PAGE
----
And I think, when I look at this story there are three things I can really sink my teeth into as take aways; lessons to be learned from Jesus here. Because after all, according to the story, he resisted – and I don’t know about y’all, but I’m always trying to figure out how to live better, how to live more wholly and lovingly, how to resist the evil stuff. I am a big believer in looking at the stories about Jesus and trying to find some things I can concretely practice.

  1. And when I look at this temptation story and what Jesus did here’s what I see.
    Jesus took himself, his role, his contribution in the world, seriously. He understood himself to be a part of an important movement of love and justice and he took himself seriously. He believed he was important and could make a difference in the world. He didn’t succumb to temptation on the other end of the spectrum by answering back – “It doesn’t matter what I do, I’m not good enough. I’m not important. In the big picture my life doesn’t matter.” Jesus DID believe in himself and the difference he could make which is a very important distinction than believing it was all about him and for his own gain and glory. Richard Rohr says, “You know after any truly initiating experience that you are part of a much bigger whole. Life is not about you henceforward, but you are about life.”
  2. He grounded himself in a spiritual practice. It’s real easy to forget in this story that Jesus was fasting. This means there was an intentionality to the way Jesus was living at that moment. It was not just willy nilly, like the devil came and tempted me on my way to the well today. Jesus followed the Spirit and took on the hard work of investigating himself and his desires and motivations for why he was doing the work he was going to be doing. I think this played a huge role in his ability to resist. He greeted this difficult self-investigation with discipline and intentionality. Spiritual practices are endless in number. They can be anything from traditional fasting, to committing to do something ten minutes everyday, to refusing to shop at certain places because of their business practices. Spiritual practices are about being grounded in such a way that keeps us awake.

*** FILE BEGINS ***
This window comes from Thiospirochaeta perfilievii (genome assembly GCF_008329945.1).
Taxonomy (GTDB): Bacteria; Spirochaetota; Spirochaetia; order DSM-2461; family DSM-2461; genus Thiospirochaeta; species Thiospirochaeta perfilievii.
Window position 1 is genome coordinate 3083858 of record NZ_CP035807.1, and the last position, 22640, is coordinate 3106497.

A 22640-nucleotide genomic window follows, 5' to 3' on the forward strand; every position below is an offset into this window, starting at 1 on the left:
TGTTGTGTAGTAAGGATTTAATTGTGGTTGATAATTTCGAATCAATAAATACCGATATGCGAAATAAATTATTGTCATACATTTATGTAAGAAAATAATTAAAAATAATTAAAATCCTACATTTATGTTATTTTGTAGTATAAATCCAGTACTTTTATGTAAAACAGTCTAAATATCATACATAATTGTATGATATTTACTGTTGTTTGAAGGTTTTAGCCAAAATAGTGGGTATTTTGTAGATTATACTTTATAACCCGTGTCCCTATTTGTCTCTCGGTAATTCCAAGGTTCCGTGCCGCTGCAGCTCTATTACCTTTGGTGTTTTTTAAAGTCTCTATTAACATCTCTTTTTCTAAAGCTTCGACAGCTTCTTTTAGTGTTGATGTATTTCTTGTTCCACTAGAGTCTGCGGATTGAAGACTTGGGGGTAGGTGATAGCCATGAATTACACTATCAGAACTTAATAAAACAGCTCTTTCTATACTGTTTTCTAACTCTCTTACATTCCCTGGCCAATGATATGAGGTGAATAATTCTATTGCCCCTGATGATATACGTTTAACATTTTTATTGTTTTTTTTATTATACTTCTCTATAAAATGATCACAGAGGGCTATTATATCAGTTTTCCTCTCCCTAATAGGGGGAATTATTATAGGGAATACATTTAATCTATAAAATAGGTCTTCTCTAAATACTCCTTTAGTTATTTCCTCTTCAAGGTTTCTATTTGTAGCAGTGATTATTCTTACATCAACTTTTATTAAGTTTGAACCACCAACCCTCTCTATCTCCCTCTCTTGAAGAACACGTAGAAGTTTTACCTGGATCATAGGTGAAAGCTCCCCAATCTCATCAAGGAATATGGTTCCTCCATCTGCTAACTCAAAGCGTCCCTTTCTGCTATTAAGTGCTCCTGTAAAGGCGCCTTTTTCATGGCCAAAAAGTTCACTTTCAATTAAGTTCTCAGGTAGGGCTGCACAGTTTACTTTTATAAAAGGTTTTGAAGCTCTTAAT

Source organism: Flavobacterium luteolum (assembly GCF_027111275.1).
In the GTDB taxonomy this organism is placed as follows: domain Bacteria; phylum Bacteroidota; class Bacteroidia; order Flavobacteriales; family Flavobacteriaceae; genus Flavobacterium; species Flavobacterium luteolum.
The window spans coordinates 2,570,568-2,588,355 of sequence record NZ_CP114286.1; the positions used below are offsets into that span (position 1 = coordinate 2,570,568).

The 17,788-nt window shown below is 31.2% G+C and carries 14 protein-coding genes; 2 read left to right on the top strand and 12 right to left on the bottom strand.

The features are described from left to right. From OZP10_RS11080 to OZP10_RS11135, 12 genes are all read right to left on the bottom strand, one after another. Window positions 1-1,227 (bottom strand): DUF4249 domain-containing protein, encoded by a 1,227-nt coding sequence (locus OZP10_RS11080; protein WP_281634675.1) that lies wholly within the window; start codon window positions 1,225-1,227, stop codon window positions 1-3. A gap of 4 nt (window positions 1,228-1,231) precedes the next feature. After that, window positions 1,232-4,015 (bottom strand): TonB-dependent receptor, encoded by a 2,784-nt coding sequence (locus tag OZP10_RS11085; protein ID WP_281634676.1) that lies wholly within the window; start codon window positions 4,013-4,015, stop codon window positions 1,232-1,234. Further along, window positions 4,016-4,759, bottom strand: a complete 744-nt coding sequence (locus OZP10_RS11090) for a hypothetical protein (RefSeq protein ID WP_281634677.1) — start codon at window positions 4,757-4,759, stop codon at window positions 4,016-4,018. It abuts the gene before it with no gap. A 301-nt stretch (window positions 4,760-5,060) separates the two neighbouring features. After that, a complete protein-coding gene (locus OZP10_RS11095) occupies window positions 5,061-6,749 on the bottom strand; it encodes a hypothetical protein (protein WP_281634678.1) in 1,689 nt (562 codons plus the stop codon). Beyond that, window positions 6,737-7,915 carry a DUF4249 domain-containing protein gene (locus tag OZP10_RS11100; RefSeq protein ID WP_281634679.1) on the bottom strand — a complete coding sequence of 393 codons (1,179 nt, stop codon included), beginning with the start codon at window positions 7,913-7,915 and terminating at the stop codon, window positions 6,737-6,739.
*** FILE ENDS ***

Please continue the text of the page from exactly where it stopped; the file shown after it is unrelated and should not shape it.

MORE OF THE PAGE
3. Jesus knew what he was saying – like head and heart knew – because he had immersed himself in the wisdom of those who went before about what was right, and true, and good. Each time he answered he said, “It is written.” He didn’t say, “well I think… blah, blah, blah.” He located himself in a wisdom tradition that was older and wiser than that one current conversation he was having. This would therefore imply he had spent time immersing himself in those older, wiser, writings. He placed himself in a lineage – not out there free floating pulling out “truth” like a seedling that just popped through the soil today but instead found shade under a massive oak tree that predates everything around it… especially simply what we may think or feel today.

And then naturally what does Jesus do next… once he’s been confirmed as a rabbi, dealt with the questioning of his Spirit, he goes and gets a posse. But that’s another story for another season…

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Michael Raburn

Michael Raburn

Michael Raburn is the Director of Communications for the Love Wins Community Engagement Center. Mike enjoys spending time with Amy, their five kids, and more creatures than you can imagine. You can contact Mike: mike@lovewinscommunitycenter.org.
Michael Raburn